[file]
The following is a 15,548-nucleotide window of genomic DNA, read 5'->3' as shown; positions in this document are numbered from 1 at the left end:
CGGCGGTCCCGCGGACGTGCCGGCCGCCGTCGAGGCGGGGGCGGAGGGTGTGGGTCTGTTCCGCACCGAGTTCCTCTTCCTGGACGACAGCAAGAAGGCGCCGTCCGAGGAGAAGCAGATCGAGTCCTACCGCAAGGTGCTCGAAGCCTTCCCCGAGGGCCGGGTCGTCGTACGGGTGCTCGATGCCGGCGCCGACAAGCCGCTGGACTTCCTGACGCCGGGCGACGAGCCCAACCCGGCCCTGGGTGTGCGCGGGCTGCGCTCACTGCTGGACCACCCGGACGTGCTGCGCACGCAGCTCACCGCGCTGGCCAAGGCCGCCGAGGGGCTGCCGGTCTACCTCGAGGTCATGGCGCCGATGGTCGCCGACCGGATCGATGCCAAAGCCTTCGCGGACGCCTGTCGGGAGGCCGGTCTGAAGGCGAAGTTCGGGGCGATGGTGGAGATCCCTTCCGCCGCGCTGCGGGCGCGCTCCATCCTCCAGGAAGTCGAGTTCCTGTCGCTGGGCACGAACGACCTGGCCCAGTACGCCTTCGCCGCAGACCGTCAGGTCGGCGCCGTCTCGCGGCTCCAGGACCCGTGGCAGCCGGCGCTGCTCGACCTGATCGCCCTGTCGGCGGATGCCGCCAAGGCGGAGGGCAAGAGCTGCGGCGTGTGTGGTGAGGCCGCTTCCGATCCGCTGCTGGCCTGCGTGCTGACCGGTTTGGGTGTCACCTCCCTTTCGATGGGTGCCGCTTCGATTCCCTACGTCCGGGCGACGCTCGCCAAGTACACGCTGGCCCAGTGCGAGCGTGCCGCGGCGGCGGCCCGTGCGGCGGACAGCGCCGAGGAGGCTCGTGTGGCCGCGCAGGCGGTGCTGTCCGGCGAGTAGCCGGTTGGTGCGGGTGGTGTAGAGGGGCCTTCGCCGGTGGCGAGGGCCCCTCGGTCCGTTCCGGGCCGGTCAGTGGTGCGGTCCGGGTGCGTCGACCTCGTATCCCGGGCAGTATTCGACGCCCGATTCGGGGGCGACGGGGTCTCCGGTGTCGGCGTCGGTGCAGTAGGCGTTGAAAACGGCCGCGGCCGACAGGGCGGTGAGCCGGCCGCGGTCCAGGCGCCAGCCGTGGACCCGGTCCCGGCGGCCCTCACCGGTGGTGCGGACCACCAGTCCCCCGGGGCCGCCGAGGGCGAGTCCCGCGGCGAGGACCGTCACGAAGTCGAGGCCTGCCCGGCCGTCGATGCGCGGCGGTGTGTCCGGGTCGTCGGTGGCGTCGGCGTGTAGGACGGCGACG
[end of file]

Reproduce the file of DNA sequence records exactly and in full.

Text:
The following is a 15,548-nucleotide window of genomic DNA, read 5'->3' as shown; positions in this document are numbered from 1 at the left end:
CGGCGGTCCCGCGGACGTGCCGGCCGCCGTCGAGGCGGGGGCGGAGGGTGTGGGTCTGTTCCGCACCGAGTTCCTCTTCCTGGACGACAGCAAGAAGGCGCCGTCCGAGGAGAAGCAGATCGAGTCCTACCGCAAGGTGCTCGAAGCCTTCCCCGAGGGCCGGGTCGTCGTACGGGTGCTCGATGCCGGCGCCGACAAGCCGCTGGACTTCCTGACGCCGGGCGACGAGCCCAACCCGGCCCTGGGTGTGCGCGGGCTGCGCTCACTGCTGGACCACCCGGACGTGCTGCGCACGCAGCTCACCGCGCTGGCCAAGGCCGCCGAGGGGCTGCCGGTCTACCTCGAGGTCATGGCGCCGATGGTCGCCGACCGGATCGATGCCAAAGCCTTCGCGGACGCCTGTCGGGAGGCCGGTCTGAAGGCGAAGTTCGGGGCGATGGTGGAGATCCCTTCCGCCGCGCTGCGGGCGCGCTCCATCCTCCAGGAAGTCGAGTTCCTGTCGCTGGGCACGAACGACCTGGCCCAGTACGCCTTCGCCGCAGACCGTCAGGTCGGCGCCGTCTCGCGGCTCCAGGACCCGTGGCAGCCGGCGCTGCTCGACCTGATCGCCCTGTCGGCGGATGCCGCCAAGGCGGAGGGCAAGAGCTGCGGCGTGTGTGGTGAGGCCGCTTCCGATCCGCTGCTGGCCTGCGTGCTGACCGGTTTGGGTGTCACCTCCCTTTCGATGGGTGCCGCTTCGATTCCCTACGTCCGGGCGACGCTCGCCAAGTACACGCTGGCCCAGTGCGAGCGTGCCGCGGCGGCGGCCCGTGCGGCGGACAGCGCCGAGGAGGCTCGTGTGGCCGCGCAGGCGGTGCTGTCCGGCGAGTAGCCGGTTGGTGCGGGTGGTGTAGAGGGGCCTTCGCCGGTGGCGAGGGCCCCTCGGTCCGTTCCGGGCCGGTCAGTGGTGCGGTCCGGGTGCGTCGACCTCGTATCCCGGGCAGTATTCGACGCCCGATTCGGGGGCGACGGGGTCTCCGGTGTCGGCGTCGGTGCAGTAGGCGTTGAAAACGGCCGCGGCCGACAGGGCGGTGAGCCGGCCGCGGTCCAGGCGCCAGCCGTGGACCCGGTCCCGGCGGCCCTCACCGGTGGTGCGGACCACCAGTCCCCCGGGGCCGCCGAGGGCGAGTCCCGCGGCGAGGACCGTCACGAAGTCGAGGCCTGCCCGGCCGTCGATGCGCGGCGGTGTGTCCGGGTCGTCGGTGGCGTCGGCGTGTAGGACGGCGACG